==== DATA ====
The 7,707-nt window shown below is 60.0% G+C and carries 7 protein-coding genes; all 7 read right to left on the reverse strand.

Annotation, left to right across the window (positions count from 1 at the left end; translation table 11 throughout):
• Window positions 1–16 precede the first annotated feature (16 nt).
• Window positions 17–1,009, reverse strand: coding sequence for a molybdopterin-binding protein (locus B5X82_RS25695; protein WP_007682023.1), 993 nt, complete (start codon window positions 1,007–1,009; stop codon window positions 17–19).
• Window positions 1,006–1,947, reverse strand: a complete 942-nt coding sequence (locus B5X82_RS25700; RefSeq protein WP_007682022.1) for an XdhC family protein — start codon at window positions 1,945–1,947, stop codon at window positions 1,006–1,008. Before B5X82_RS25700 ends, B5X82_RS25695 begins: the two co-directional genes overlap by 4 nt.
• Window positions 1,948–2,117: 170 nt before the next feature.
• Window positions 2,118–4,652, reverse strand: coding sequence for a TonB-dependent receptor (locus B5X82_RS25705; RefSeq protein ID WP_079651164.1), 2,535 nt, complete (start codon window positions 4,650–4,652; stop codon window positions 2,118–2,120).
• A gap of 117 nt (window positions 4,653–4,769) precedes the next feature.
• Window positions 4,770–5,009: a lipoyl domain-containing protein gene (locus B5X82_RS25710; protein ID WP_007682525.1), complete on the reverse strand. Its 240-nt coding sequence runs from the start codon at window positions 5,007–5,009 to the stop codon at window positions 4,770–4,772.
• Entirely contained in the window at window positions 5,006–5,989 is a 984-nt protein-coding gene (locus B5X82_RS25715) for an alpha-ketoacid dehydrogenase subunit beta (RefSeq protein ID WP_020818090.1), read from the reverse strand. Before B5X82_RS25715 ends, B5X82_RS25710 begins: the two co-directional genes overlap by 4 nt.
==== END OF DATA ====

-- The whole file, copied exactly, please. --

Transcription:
The 7,707-nt window shown below is 60.0% G+C and carries 7 protein-coding genes; all 7 read right to left on the reverse strand.

Annotation, left to right across the window (positions count from 1 at the left end; translation table 11 throughout):
• Window positions 1–16 precede the first annotated feature (16 nt).
• Window positions 17–1,009, reverse strand: coding sequence for a molybdopterin-binding protein (locus B5X82_RS25695; protein WP_007682023.1), 993 nt, complete (start codon window positions 1,007–1,009; stop codon window positions 17–19).
• Window positions 1,006–1,947, reverse strand: a complete 942-nt coding sequence (locus B5X82_RS25700; RefSeq protein WP_007682022.1) for an XdhC family protein — start codon at window positions 1,945–1,947, stop codon at window positions 1,006–1,008. Before B5X82_RS25700 ends, B5X82_RS25695 begins: the two co-directional genes overlap by 4 nt.
• Window positions 1,948–2,117: 170 nt before the next feature.
• Window positions 2,118–4,652, reverse strand: coding sequence for a TonB-dependent receptor (locus B5X82_RS25705; RefSeq protein ID WP_079651164.1), 2,535 nt, complete (start codon window positions 4,650–4,652; stop codon window positions 2,118–2,120).
• A gap of 117 nt (window positions 4,653–4,769) precedes the next feature.
• Window positions 4,770–5,009: a lipoyl domain-containing protein gene (locus B5X82_RS25710; protein ID WP_007682525.1), complete on the reverse strand. Its 240-nt coding sequence runs from the start codon at window positions 5,007–5,009 to the stop codon at window positions 4,770–4,772.
• Entirely contained in the window at window positions 5,006–5,989 is a 984-nt protein-coding gene (locus B5X82_RS25715) for an alpha-ketoacid dehydrogenase subunit beta (RefSeq protein ID WP_020818090.1), read from the reverse strand. Before B5X82_RS25715 ends, B5X82_RS25710 begins: the two co-directional genes overlap by 4 nt.